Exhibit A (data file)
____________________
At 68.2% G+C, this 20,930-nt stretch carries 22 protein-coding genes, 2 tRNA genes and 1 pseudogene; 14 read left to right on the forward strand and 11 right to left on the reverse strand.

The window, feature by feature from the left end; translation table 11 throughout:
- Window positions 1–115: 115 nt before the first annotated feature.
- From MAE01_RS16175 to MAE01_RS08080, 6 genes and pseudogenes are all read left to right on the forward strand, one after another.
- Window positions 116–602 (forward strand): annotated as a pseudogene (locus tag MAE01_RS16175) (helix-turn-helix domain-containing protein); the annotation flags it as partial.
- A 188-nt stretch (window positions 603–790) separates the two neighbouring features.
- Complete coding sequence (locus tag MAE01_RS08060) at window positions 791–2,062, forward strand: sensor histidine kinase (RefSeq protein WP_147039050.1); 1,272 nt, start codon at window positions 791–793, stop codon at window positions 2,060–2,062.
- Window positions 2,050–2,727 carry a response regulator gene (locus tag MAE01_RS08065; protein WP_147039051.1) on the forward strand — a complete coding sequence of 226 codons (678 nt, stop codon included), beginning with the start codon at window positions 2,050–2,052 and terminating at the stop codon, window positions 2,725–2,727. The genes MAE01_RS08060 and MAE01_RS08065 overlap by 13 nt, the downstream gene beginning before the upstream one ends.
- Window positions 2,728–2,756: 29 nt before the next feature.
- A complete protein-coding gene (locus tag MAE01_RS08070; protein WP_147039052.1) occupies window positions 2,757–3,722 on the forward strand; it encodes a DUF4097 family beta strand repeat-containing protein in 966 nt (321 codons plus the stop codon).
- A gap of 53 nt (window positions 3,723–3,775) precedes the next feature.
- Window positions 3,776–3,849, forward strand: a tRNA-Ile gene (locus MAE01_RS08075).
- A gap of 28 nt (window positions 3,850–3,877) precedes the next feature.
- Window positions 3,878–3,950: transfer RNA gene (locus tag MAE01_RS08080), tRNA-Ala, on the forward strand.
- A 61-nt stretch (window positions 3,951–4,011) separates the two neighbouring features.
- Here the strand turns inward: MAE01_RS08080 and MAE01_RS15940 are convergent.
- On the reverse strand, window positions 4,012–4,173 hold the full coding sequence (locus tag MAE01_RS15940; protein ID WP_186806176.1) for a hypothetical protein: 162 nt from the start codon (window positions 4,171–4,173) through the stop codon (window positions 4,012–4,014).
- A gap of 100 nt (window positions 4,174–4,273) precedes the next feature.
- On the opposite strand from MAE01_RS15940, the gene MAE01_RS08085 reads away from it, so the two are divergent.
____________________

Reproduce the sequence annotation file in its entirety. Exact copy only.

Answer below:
At 68.2% G+C, this 20,930-nt stretch carries 22 protein-coding genes, 2 tRNA genes and 1 pseudogene; 14 read left to right on the forward strand and 11 right to left on the reverse strand.

The window, feature by feature from the left end; translation table 11 throughout:
- Window positions 1–115: 115 nt before the first annotated feature.
- From MAE01_RS16175 to MAE01_RS08080, 6 genes and pseudogenes are all read left to right on the forward strand, one after another.
- Window positions 116–602 (forward strand): annotated as a pseudogene (locus tag MAE01_RS16175) (helix-turn-helix domain-containing protein); the annotation flags it as partial.
- A 188-nt stretch (window positions 603–790) separates the two neighbouring features.
- Complete coding sequence (locus tag MAE01_RS08060) at window positions 791–2,062, forward strand: sensor histidine kinase (RefSeq protein WP_147039050.1); 1,272 nt, start codon at window positions 791–793, stop codon at window positions 2,060–2,062.
- Window positions 2,050–2,727 carry a response regulator gene (locus tag MAE01_RS08065; protein WP_147039051.1) on the forward strand — a complete coding sequence of 226 codons (678 nt, stop codon included), beginning with the start codon at window positions 2,050–2,052 and terminating at the stop codon, window positions 2,725–2,727. The genes MAE01_RS08060 and MAE01_RS08065 overlap by 13 nt, the downstream gene beginning before the upstream one ends.
- Window positions 2,728–2,756: 29 nt before the next feature.
- A complete protein-coding gene (locus tag MAE01_RS08070; protein WP_147039052.1) occupies window positions 2,757–3,722 on the forward strand; it encodes a DUF4097 family beta strand repeat-containing protein in 966 nt (321 codons plus the stop codon).
- A gap of 53 nt (window positions 3,723–3,775) precedes the next feature.
- Window positions 3,776–3,849, forward strand: a tRNA-Ile gene (locus MAE01_RS08075).
- A gap of 28 nt (window positions 3,850–3,877) precedes the next feature.
- Window positions 3,878–3,950: transfer RNA gene (locus tag MAE01_RS08080), tRNA-Ala, on the forward strand.
- A 61-nt stretch (window positions 3,951–4,011) separates the two neighbouring features.
- Here the strand turns inward: MAE01_RS08080 and MAE01_RS15940 are convergent.
- On the reverse strand, window positions 4,012–4,173 hold the full coding sequence (locus tag MAE01_RS15940; protein ID WP_186806176.1) for a hypothetical protein: 162 nt from the start codon (window positions 4,171–4,173) through the stop codon (window positions 4,012–4,014).
- A gap of 100 nt (window positions 4,174–4,273) precedes the next feature.
- On the opposite strand from MAE01_RS15940, the gene MAE01_RS08085 reads away from it, so the two are divergent.